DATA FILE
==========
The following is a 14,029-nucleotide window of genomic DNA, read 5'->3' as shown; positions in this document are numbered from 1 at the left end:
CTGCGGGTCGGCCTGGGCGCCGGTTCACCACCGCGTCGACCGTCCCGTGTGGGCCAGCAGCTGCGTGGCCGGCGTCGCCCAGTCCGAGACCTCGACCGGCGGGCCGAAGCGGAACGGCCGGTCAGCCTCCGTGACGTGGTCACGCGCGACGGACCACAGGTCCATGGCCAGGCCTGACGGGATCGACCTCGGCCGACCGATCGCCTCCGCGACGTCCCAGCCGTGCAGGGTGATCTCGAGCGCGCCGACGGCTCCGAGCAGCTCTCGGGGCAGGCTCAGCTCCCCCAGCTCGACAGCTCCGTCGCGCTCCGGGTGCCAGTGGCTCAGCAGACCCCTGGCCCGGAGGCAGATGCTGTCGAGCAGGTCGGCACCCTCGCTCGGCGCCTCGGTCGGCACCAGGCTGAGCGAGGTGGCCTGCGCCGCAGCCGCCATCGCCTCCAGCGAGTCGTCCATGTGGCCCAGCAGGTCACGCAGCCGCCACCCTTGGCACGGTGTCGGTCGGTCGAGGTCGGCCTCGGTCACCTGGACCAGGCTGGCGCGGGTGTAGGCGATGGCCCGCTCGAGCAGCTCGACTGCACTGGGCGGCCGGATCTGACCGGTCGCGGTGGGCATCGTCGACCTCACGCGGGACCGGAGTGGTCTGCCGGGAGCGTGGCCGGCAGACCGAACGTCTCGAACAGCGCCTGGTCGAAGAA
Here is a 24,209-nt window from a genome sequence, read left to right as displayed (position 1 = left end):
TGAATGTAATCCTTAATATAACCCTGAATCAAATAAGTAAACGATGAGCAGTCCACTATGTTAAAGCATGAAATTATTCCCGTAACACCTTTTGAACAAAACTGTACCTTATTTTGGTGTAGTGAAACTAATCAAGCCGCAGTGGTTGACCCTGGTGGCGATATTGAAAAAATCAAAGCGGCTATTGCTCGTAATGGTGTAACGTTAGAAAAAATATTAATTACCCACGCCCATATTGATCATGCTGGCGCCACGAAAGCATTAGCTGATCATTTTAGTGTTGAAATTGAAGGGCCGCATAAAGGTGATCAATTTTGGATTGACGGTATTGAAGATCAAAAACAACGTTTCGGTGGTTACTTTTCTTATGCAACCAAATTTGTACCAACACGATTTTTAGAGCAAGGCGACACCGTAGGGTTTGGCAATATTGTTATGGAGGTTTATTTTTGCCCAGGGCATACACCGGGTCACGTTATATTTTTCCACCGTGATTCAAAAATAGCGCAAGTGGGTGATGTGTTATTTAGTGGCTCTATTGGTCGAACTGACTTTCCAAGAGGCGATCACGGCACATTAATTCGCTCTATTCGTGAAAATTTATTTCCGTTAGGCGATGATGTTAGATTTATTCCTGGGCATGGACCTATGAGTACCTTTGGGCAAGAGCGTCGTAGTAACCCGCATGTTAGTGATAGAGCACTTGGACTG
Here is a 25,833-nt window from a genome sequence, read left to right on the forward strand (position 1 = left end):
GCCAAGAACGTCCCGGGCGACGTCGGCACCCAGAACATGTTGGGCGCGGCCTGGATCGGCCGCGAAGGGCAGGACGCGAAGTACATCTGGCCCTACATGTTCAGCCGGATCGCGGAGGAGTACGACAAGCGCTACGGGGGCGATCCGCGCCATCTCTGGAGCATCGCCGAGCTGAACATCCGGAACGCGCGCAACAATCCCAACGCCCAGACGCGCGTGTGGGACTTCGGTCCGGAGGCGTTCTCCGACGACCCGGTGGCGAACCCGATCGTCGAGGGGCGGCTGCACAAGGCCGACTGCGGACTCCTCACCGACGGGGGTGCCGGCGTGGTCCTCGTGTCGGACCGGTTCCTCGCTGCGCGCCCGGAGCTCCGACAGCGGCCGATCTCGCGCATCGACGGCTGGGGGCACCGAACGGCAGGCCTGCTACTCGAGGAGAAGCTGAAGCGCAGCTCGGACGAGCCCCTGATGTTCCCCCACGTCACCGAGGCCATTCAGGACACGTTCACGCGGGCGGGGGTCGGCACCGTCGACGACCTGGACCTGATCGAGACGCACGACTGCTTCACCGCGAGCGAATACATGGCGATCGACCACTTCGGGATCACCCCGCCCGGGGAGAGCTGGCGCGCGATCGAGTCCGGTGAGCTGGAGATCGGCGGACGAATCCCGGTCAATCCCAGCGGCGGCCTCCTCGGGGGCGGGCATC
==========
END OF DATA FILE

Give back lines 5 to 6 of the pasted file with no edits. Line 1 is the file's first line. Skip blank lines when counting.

Here is a 25,833-nt window from a genome sequence, read left to right on the forward strand (position 1 = left end):
GCCAAGAACGTCCCGGGCGACGTCGGCACCCAGAACATGTTGGGCGCGGCCTGGATCGGCCGCGAAGGGCAGGACGCGAAGTACATCTGGCCCTACATGTTCAGCCGGATCGCGGAGGAGTACGACAAGCGCTACGGGGGCGATCCGCGCCATCTCTGGAGCATCGCCGAGCTGAACATCCGGAACGCGCGCAACAATCCCAACGCCCAGACGCGCGTGTGGGACTTCGGTCCGGAGGCGTTCTCCGACGACCCGGTGGCGAACCCGATCGTCGAGGGGCGGCTGCACAAGGCCGACTGCGGACTCCTCACCGACGGGGGTGCCGGCGTGGTCCTCGTGTCGGACCGGTTCCTCGCTGCGCGCCCGGAGCTCCGACAGCGGCCGATCTCGCGCATCGACGGCTGGGGGCACCGAACGGCAGGCCTGCTACTCGAGGAGAAGCTGAAGCGCAGCTCGGACGAGCCCCTGATGTTCCCCCACGTCACCGAGGCCATTCAGGACACGTTCACGCGGGCGGGGGTCGGCACCGTCGACGACCTGGACCTGATCGAGACGCACGACTGCTTCACCGCGAGCGAATACATGGCGATCGACCACTTCGGGATCACCCCGCCCGGGGAGAGCTGGCGCGCGATCGAGTCCGGTGAGCTGGAGATCGGCGGACGAATCCCGGTCAATCCCAGCGGCGGCCTCCTCGGGGGCGGGCATC